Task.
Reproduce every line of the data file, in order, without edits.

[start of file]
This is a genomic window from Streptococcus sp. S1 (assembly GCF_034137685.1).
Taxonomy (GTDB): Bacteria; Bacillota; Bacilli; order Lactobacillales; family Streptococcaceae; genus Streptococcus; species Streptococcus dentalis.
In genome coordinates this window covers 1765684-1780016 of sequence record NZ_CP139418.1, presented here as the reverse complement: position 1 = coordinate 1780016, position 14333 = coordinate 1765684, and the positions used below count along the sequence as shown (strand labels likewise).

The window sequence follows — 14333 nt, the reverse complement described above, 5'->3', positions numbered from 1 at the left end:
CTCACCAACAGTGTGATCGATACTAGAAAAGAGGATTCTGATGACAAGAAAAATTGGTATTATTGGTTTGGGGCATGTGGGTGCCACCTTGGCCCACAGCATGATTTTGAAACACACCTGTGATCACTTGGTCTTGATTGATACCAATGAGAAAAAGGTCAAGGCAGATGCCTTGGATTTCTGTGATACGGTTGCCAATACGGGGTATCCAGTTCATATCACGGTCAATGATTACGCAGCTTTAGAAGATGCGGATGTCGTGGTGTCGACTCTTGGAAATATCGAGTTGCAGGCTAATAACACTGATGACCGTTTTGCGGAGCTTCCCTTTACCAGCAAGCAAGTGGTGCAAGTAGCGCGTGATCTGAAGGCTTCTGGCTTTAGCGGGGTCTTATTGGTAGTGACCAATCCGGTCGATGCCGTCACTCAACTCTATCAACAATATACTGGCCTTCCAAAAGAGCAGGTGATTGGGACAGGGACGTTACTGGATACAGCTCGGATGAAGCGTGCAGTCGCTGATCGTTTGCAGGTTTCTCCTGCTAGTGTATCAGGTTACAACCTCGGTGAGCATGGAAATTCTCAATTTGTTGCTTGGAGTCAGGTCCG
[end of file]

This is a genomic window from Streptococcus sp. S1 (assembly GCF_034137685.1).
Taxonomy (GTDB): Bacteria; Bacillota; Bacilli; order Lactobacillales; family Streptococcaceae; genus Streptococcus; species Streptococcus dentalis.
In genome coordinates this window covers 1765684-1780016 of sequence record NZ_CP139418.1, presented here as the reverse complement: position 1 = coordinate 1780016, position 14333 = coordinate 1765684, and the positions used below count along the sequence as shown (strand labels likewise).

The window sequence follows — 14333 nt, the reverse complement described above, 5'->3', positions numbered from 1 at the left end:
CTCACCAACAGTGTGATCGATACTAGAAAAGAGGATTCTGATGACAAGAAAAATTGGTATTATTGGTTTGGGGCATGTGGGTGCCACCTTGGCCCACAGCATGATTTTGAAACACACCTGTGATCACTTGGTCTTGATTGATACCAATGAGAAAAAGGTCAAGGCAGATGCCTTGGATTTCTGTGATACGGTTGCCAATACGGGGTATCCAGTTCATATCACGGTCAATGATTACGCAGCTTTAGAAGATGCGGATGTCGTGGTGTCGACTCTTGGAAATATCGAGTTGCAGGCTAATAACACTGATGACCGTTTTGCGGAGCTTCCCTTTACCAGCAAGCAAGTGGTGCAAGTAGCGCGTGATCTGAAGGCTTCTGGCTTTAGCGGGGTCTTATTGGTAGTGACCAATCCGGTCGATGCCGTCACTCAACTCTATCAACAATATACTGGCCTTCCAAAAGAGCAGGTGATTGGGACAGGGACGTTACTGGATACAGCTCGGATGAAGCGTGCAGTCGCTGATCGTTTGCAGGTTTCTCCTGCTAGTGTATCAGGTTACAACCTCGGTGAGCATGGAAATTCTCAATTTGTTGCTTGGAGTCAGGTCCG